I wish I could say that I have seen more cooperative efforts to resolve conflicts like Patricia describes, but unfortunately, it seems that both sides are hardening their positions. Here, it seems that Salmon habitat preservation and restoration runs into the intense pressures for development.
We had some recent good news with reclaiming a stream that runs near, but not adjacent to our home. Shade, gravel beds, native vegetation and other restoration work has returned the stream to something resembling its former state, but the zones around it have now been designated wildlife sanctuaries, including my yard. I don’t have any direct problems with it, but there are costs. I’ve seen coyotes on my morning jog in our residential neighborhood near Microsoft’s campus, including one with a small cat in it’s jaws. I tried to frighten it off, but it ran through a backyard into the area near the stream, never dropping the cat. I now look at the missing pet signs that go up around our neighborhood on fences and mailboxes with a different perspective.
Humans and nature don’t always co-exist peacefully.
I think for this sense to arise, one must form a relationship to the land. In my life, at least, those kinds of relationships form best with the least degree of intermediation between me and the land. Perhaps some can make that connection from the seat of an ATV (and I affirmatively love bombing along dirt trails on ATVs), but I find that when I’m astride an ATV, the relationship I form is with the ATV, not with the earth.
Kaimi’s project seems like the perfect opportunity to make that sort of connection.
Unlike his admirable model of stewardship, my own lesson came from a Boy Scout campout I went on as a kid. We were in the backwoods of eastern Maryland, and a group of us (unaccompanied by an adult, as will become obvious in a moment) meandered through the woods and came upon a pond. By the side of the pond was a pile of several dozen old tires. We promptly began hurling the tires into the pond, spinning ourselves Olympic-hammer-event-style, to see who could make the biggest splash.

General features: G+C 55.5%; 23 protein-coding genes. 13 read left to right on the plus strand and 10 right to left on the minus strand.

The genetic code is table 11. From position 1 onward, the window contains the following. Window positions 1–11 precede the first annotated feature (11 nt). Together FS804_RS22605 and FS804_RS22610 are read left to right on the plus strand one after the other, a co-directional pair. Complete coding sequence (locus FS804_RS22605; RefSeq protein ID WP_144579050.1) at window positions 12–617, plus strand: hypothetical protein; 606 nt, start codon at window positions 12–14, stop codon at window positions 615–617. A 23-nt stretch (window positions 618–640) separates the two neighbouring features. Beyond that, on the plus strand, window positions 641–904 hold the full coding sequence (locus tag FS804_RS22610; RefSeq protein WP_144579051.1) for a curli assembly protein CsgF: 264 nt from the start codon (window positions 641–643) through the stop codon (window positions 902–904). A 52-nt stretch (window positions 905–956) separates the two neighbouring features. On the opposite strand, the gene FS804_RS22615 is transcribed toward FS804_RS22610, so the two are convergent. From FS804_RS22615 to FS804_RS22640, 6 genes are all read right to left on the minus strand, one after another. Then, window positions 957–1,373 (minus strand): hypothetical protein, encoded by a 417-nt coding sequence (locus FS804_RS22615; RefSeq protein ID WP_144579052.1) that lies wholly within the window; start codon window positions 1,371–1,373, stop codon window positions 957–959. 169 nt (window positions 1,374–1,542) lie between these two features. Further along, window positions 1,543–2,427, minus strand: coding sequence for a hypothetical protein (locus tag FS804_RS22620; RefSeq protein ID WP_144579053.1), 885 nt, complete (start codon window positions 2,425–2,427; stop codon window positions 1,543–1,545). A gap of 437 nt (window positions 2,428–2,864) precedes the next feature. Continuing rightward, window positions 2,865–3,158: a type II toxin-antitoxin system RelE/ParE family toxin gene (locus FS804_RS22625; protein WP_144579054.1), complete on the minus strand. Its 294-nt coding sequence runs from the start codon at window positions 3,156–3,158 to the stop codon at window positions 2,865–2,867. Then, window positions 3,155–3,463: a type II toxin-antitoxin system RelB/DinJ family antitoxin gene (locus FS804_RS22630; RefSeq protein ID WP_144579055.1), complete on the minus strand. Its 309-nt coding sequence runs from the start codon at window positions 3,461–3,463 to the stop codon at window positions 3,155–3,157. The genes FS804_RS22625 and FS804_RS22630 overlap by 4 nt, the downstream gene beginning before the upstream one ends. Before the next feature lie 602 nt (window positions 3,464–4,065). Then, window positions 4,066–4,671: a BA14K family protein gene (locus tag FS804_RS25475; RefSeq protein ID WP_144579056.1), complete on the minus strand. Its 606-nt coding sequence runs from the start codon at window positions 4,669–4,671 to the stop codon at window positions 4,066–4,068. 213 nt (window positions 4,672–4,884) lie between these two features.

After pitching all but three or four of the tires into the pond, another scout troop came up to us, highly dismayed. Their leader informed us that they had just spent that morning fishing the tires out of the pond as a part of an Eagle project to clean it up.
So my troop splashed our way into the pond and had as much fun fishing the tires out as we’d had flinging them in.
We ended the day with a little bit more sense of stewardship than we’d started with.
re: #42: Kevin, Eagle Scout projects are required by BSA national policy to be of benefit to the local community. This is something that is specifically outlined in Eagle Scout requirement #5. While your young friend’s idea has merit, it does not meet that requirement. The Chief Seattle Council had no choice in the matter. When you state that “Urban trail restoration is more likely to get approval than something in the Cascade back country,” that is a truth for the Cheif Seattle Council, which is an urban council. However, projects out in the back country do get approved in Western Washington. Councils in Everett, Kennewick, Spokane, and Tacoma approve back country projects regularly because the back country is a part of their local communities.